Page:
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Brain natriuretic peptide is stable in whole blood and can be measured using a simple rapid assay: implications for clinical practice
  1. David R Murdocha,b,
  2. John Byrneb,
  3. James J Mortona,
  4. Theresa A McDonagha,b,
  5. Stephen D Robba,
  6. Suzanne Clementsa,
  7. Ian Fordc,
  8. John J V McMurraya,b,
  9. Henry J Dargiea,b
  1. aMedical Research Council’s Clinical Research Initiative in Heart Failure, University of Glasgow, Glasgow, UK, bDepartment of Cardiology, Western Infirmary, Glasgow, UK, cRobertson Centre for Biostatistics, University of Glasgow, Glasgow, UK
  1. Dr Murdoch, MRC Clinical Research Initiative in Heart Failure, West Medical Building, University of Glasgow, Glasgow G12 8QQ, UK.


Objectives To compare the stability of brain natriuretic peptide (BNP) to that of N-terminal atrial natriuretic peptide (NT-ANP) in whole blood and plasma stored under different conditions. To compare a rapid, simple, direct (unextracted) BNP assay to a conventional assay using plasma extraction.

Design Blinded, prospective, comparative study.

Setting Tertiary referral cardiology department.

Subjects Forty two subjects (24 men, 18 women) comprising 28 patients with left ventricular systolic dysfunction (LVSD) ranging from mild to severe and 14 healthy volunteers.

Main outcome measures Stability of NT-ANP and BNP when stored as whole blood or plasma at room temperature over three days. Reproducibility of measurements.

Results—BNP was stable in whole blood stored at room temperature for three days; mean change in concentration −7.4% (95% CI 0.6 to −14.8), (direct), −6.3% (5.0 to −16.4), (extracted); whereas a significant decline in BNP concentration was noted in plasma stored at room temperature; −23.2% (−13.7 to −31.6), (direct); −14.4% (−3.2 to −24.3), (extracted). By contrast a small non-significant rise in NT-ANP concentration was noted both in whole blood and plasma stored at room temperature for three days; whole blood +8.6% (+22.3 to −3.5), plasma +6.3%, (23.2 to −8.4). The reproducibility of the BNP measurements, and particularly the rapid, direct, measurement, was superior to that for NT-ANP.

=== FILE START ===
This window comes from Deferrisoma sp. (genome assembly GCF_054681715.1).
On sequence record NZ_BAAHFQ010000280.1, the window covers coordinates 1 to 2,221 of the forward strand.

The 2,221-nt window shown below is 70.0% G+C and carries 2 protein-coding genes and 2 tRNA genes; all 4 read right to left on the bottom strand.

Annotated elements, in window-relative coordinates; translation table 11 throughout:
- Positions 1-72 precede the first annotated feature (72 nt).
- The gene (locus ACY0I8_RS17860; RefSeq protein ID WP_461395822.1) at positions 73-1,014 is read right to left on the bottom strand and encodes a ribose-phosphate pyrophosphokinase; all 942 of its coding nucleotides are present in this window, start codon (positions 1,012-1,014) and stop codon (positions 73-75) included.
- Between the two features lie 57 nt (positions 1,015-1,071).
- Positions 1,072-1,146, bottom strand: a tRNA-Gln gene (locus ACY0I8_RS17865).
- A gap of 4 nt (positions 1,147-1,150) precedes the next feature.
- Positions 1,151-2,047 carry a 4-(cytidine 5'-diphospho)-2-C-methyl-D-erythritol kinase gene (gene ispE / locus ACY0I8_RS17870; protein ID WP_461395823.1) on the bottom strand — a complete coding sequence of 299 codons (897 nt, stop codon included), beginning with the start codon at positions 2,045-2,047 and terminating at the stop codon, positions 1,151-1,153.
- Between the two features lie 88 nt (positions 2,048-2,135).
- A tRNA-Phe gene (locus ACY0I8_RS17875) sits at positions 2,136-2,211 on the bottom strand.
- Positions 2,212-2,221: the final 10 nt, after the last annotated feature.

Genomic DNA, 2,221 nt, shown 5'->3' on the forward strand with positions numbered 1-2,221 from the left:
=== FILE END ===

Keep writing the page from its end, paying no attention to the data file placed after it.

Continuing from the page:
Conclusions BNP is shown to be stable in whole blood for three days and can be measured using a rapid, simple assay. Routine assay of BNP is feasible in ordinary clinical practice and may be of value to general practitioners and hospital based physicians in the diagnosis and management of patients with LVSD. Samples can be sent to a central laboratory without special handling requirements.

  • brain natriuretic peptide
  • atrial natriuretic peptide
  • heart failure
  • diagnosis

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